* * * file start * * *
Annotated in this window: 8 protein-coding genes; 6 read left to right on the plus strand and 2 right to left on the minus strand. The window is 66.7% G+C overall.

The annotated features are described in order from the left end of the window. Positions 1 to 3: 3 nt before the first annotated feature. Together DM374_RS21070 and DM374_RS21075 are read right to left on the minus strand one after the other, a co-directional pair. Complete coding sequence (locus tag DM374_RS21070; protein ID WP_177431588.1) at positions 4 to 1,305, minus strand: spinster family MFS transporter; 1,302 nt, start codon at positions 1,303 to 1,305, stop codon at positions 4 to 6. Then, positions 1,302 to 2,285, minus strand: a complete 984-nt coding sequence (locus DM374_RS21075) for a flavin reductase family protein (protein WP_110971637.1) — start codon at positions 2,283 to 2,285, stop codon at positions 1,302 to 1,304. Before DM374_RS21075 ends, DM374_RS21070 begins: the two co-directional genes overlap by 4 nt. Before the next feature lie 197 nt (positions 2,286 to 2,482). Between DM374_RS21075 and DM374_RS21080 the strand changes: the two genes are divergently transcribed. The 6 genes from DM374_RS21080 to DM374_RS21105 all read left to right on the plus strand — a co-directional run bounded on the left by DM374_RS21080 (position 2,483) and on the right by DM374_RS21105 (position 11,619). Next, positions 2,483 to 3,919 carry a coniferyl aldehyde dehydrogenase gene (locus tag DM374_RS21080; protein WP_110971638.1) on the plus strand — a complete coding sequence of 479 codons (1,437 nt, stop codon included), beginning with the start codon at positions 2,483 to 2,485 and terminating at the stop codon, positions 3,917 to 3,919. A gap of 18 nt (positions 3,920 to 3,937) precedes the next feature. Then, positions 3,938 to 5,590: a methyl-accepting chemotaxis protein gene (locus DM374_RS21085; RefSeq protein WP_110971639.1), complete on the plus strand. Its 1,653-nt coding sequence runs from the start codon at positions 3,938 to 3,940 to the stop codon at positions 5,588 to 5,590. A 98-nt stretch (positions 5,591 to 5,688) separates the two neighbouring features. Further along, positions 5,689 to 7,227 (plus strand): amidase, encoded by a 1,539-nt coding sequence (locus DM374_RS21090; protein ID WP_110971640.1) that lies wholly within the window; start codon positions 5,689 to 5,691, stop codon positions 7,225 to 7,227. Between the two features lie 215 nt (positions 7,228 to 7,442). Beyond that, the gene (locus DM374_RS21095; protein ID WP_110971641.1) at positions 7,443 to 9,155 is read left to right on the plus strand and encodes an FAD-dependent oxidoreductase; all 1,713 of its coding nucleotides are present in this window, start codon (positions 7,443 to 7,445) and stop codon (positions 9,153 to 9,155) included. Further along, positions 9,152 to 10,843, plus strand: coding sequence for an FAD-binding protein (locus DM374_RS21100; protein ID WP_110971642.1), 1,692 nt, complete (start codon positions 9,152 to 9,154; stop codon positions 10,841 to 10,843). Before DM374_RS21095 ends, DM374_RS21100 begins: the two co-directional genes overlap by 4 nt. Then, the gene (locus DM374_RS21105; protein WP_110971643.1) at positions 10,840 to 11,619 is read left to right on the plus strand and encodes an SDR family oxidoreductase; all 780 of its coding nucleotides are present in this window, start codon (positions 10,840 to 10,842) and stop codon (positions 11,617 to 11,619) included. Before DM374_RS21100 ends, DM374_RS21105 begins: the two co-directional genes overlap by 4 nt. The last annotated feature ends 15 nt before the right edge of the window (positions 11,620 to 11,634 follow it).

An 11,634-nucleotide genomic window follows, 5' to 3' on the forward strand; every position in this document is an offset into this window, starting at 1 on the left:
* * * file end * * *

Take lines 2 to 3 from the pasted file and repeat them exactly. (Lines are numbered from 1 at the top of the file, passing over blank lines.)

The annotated features are described in order from the left end of the window. Positions 1 to 3: 3 nt before the first annotated feature. Together DM374_RS21070 and DM374_RS21075 are read right to left on the minus strand one after the other, a co-directional pair. Complete coding sequence (locus tag DM374_RS21070; protein ID WP_177431588.1) at positions 4 to 1,305, minus strand: spinster family MFS transporter; 1,302 nt, start codon at positions 1,303 to 1,305, stop codon at positions 4 to 6. Then, positions 1,302 to 2,285, minus strand: a complete 984-nt coding sequence (locus DM374_RS21075) for a flavin reductase family protein (protein WP_110971637.1) — start codon at positions 2,283 to 2,285, stop codon at positions 1,302 to 1,304. Before DM374_RS21075 ends, DM374_RS21070 begins: the two co-directional genes overlap by 4 nt. Before the next feature lie 197 nt (positions 2,286 to 2,482). Between DM374_RS21075 and DM374_RS21080 the strand changes: the two genes are divergently transcribed. The 6 genes from DM374_RS21080 to DM374_RS21105 all read left to right on the plus strand — a co-directional run bounded on the left by DM374_RS21080 (position 2,483) and on the right by DM374_RS21105 (position 11,619). Next, positions 2,483 to 3,919 carry a coniferyl aldehyde dehydrogenase gene (locus tag DM374_RS21080; protein WP_110971638.1) on the plus strand — a complete coding sequence of 479 codons (1,437 nt, stop codon included), beginning with the start codon at positions 2,483 to 2,485 and terminating at the stop codon, positions 3,917 to 3,919. A gap of 18 nt (positions 3,920 to 3,937) precedes the next feature. Then, positions 3,938 to 5,590: a methyl-accepting chemotaxis protein gene (locus DM374_RS21085; RefSeq protein WP_110971639.1), complete on the plus strand. Its 1,653-nt coding sequence runs from the start codon at positions 3,938 to 3,940 to the stop codon at positions 5,588 to 5,590. A 98-nt stretch (positions 5,591 to 5,688) separates the two neighbouring features. Further along, positions 5,689 to 7,227 (plus strand): amidase, encoded by a 1,539-nt coding sequence (locus DM374_RS21090; protein ID WP_110971640.1) that lies wholly within the window; start codon positions 5,689 to 5,691, stop codon positions 7,225 to 7,227. Between the two features lie 215 nt (positions 7,228 to 7,442). Beyond that, the gene (locus DM374_RS21095; protein ID WP_110971641.1) at positions 7,443 to 9,155 is read left to right on the plus strand and encodes an FAD-dependent oxidoreductase; all 1,713 of its coding nucleotides are present in this window, start codon (positions 7,443 to 7,445) and stop codon (positions 9,153 to 9,155) included. Further along, positions 9,152 to 10,843, plus strand: coding sequence for an FAD-binding protein (locus DM374_RS21100; protein ID WP_110971642.1), 1,692 nt, complete (start codon positions 9,152 to 9,154; stop codon positions 10,841 to 10,843). Before DM374_RS21095 ends, DM374_RS21100 begins: the two co-directional genes overlap by 4 nt. Then, the gene (locus DM374_RS21105; protein WP_110971643.1) at positions 10,840 to 11,619 is read left to right on the plus strand and encodes an SDR family oxidoreductase; all 780 of its coding nucleotides are present in this window, start codon (positions 10,840 to 10,842) and stop codon (positions 11,617 to 11,619) included. Before DM374_RS21100 ends, DM374_RS21105 begins: the two co-directional genes overlap by 4 nt. The last annotated feature ends 15 nt before the right edge of the window (positions 11,620 to 11,634 follow it).

An 11,634-nucleotide genomic window follows, 5' to 3' on the forward strand; every position in this document is an offset into this window, starting at 1 on the left: